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Local Data, Local Decisions
Investing in local decision-making: COVID-19 and the case for subnational data
The Dutch Global Health Alliance will host its first webinar on Thursday 2 July 2020 about the importance of collecting and using subnational health data for decision-making in low- and middle-income countries (LMIC).
Action-oriented and set against the backdrop of the COVID-19 pandemic, this webinar aims to raise awareness among Dutch global health and development actors about the role they can play in supporting LMIC to better utilise subnational data.
Date 2 July 2020 Time 15:00 – 16:30 CET Format Webinar Registration Registration is now closed
This session is designed for global health professionals from the private and public sector, including NGOs, knowledge institutes, and Dutch ministries concerned with global health and development.
Many Dutch development organisations and knowledge institutes are working with LMIC to promote the use of subnational data as a means of encouraging locally-tailored decision-making in public health. In light of the COVID-19 pandemic, the value of doing this is clearer than ever: when lockdowns are imposed across an entire country without nuance to reflect local variations in the epidemic, people and economies suffer more than necessary.
In this webinar – led by Alliance members Cordaid, KIT Royal Tropical Institute, and KNCV Tuberculosis Foundation – country partners will share their experiences with and perceptions of subnational data for health planning, including lessons learned from previous public health emergencies like the tuberculosis epidemic.
Abdullah Latif of Pakistan’s National Tuberculosis Control Program Monitoring & Evaluation team. He will speak about the importance of subnational estimates of tuberculosis (TB) burden for program planning. Abdullah will also address the experience and lessons learned from KIT’s TB Hackathon and how the estimates will be used going forward. Patrick Migambi of Rwanda’s National Tuberculosis Program. He will discuss the process of reconciling many data sources to generate a coherent National Strategic Plan and Global Fund Concept Note which reflects the People Centered Framework. Patrick will also describe Rwanda NTP’s experience in agreeing on a rational selection and fair burden of indicators for Global Fund reporting. Marco Gerritsen, the first secretary for Health at the Embassy of the Kingdom of The Netherlands in Ethiopia. He will speak about the importance of reliable data at the local and subnational level from the Ethiopian perspective, in general and specifically during the COVID-19 crisis. The Ethiopian Federal Ministry of Health has an ambitious Information Revolution agenda, to which various programs supported by the Embassy in Addis Ababa contribute. To put things into a broader perspective, Marco may also draw on his previous working experience in the health sectors of Ghana, Zambia and Mozambique.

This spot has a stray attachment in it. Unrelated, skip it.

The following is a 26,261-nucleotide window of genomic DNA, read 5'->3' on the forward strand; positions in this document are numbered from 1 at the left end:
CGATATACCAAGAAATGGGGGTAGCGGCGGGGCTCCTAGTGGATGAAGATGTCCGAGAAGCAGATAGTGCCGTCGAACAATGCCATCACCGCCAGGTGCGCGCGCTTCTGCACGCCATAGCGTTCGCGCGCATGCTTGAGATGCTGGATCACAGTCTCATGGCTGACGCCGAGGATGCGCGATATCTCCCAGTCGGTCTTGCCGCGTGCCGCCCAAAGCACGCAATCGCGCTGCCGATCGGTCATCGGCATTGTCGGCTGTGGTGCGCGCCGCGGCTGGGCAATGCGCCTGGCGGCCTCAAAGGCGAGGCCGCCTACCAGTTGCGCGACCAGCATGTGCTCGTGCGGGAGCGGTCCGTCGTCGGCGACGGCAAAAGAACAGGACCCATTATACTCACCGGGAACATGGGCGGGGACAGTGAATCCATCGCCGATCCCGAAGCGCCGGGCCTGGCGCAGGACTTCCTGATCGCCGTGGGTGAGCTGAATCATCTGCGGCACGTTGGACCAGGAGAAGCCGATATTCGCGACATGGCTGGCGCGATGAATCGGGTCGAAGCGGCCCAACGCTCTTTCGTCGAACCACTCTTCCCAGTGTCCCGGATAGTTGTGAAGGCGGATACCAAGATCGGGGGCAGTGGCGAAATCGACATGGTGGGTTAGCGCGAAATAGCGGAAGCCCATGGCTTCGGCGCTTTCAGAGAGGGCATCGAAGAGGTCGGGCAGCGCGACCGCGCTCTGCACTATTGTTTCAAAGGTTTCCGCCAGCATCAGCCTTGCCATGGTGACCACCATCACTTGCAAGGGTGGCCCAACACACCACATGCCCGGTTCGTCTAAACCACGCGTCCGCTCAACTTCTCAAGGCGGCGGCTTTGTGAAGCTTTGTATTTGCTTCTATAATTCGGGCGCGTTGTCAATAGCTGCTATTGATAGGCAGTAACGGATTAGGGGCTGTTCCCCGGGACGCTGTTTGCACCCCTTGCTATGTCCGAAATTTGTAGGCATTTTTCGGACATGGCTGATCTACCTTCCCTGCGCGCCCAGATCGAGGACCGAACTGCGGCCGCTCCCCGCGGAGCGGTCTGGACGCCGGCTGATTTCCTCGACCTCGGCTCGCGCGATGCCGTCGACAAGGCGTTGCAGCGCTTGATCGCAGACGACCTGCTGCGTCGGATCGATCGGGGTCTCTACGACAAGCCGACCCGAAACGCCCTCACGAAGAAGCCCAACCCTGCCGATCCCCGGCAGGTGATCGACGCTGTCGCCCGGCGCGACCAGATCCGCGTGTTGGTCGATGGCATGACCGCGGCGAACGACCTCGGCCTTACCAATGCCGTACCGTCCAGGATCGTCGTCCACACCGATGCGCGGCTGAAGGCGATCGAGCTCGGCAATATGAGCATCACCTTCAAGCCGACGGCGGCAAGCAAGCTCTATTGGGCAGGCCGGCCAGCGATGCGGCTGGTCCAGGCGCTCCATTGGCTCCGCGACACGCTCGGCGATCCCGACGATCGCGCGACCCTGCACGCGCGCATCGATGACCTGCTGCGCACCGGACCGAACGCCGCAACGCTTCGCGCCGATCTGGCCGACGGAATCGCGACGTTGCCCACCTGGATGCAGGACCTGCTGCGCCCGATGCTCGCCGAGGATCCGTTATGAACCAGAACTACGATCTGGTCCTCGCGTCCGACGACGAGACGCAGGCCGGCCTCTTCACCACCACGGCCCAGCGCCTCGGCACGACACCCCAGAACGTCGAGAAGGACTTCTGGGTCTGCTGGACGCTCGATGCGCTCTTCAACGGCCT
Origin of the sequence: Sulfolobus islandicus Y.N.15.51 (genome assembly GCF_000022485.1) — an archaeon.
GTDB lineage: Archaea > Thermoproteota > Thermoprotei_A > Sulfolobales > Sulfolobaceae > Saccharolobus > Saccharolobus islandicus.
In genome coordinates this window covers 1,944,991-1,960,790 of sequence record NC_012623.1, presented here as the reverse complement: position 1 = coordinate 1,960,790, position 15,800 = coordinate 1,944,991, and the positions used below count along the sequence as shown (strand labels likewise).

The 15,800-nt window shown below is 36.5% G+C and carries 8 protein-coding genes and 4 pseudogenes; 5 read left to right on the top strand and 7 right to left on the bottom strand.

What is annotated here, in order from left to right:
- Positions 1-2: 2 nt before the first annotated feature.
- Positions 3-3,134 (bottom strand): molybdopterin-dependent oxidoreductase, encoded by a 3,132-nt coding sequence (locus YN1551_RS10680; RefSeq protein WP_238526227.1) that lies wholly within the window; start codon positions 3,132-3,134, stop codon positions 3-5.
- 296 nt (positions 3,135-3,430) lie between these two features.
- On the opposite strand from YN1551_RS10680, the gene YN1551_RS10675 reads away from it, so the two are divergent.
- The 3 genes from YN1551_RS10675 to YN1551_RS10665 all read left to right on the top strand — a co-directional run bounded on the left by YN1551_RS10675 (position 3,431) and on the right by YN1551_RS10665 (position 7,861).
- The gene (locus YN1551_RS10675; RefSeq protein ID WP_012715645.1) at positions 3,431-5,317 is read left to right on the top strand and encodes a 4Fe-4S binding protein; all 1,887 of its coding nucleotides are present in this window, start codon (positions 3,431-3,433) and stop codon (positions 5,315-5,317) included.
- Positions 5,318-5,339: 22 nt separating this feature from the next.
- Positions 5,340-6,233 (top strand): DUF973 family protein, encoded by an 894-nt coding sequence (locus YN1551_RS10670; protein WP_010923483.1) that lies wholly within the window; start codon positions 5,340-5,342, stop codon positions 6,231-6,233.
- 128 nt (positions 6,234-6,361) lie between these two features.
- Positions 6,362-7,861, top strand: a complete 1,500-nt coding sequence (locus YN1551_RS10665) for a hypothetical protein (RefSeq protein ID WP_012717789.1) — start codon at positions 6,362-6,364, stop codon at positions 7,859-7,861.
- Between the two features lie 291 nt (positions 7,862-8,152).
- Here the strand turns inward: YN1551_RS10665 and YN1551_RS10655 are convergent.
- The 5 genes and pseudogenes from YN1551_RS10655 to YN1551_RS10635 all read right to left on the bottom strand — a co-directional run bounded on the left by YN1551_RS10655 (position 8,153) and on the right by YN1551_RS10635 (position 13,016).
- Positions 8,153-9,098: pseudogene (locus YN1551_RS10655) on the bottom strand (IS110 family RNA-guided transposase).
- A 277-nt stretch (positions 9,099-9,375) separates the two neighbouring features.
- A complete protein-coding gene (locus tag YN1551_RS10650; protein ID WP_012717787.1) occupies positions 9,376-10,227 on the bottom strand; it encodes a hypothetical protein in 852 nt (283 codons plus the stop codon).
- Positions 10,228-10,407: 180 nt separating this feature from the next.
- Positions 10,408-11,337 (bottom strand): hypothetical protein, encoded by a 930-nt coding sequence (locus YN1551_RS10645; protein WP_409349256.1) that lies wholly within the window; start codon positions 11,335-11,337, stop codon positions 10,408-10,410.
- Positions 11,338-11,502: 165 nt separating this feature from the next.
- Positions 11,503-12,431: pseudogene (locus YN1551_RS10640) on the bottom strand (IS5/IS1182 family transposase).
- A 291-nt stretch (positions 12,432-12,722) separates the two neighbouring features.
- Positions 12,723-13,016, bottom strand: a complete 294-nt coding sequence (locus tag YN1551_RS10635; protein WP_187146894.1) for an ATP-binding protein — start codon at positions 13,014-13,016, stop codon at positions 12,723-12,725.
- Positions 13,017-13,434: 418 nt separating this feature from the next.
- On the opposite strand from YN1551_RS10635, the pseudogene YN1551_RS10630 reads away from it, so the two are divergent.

Following the guest presentations, participants will be invited to discuss how and at which levels (international non-governmental bodies such as WHO, national ministries of health, multilateral funders) lobbying efforts for subnational analysis should be directed.
This will be the first in a series of webinars hosted by the Dutch Global Health Alliance, including additional sessions dedicated to data in global health. The Alliance hopes that this will ultimately lead to the establishment of new, locally-driven and internationally-supported partnerships.
About the Dutch Global Health Alliance
The Dutch Global Health Alliance is a partnership of
Cordaid, KNCV Tuberculosis Foundation, KIT Royal Tropical Institute, Wemos, and Amref Flying Doctors.
It is dedicated to raising awareness about the need for more concerted global health action and to working towards concrete policy options for the Dutch government that contribute to stronger health systems worldwide.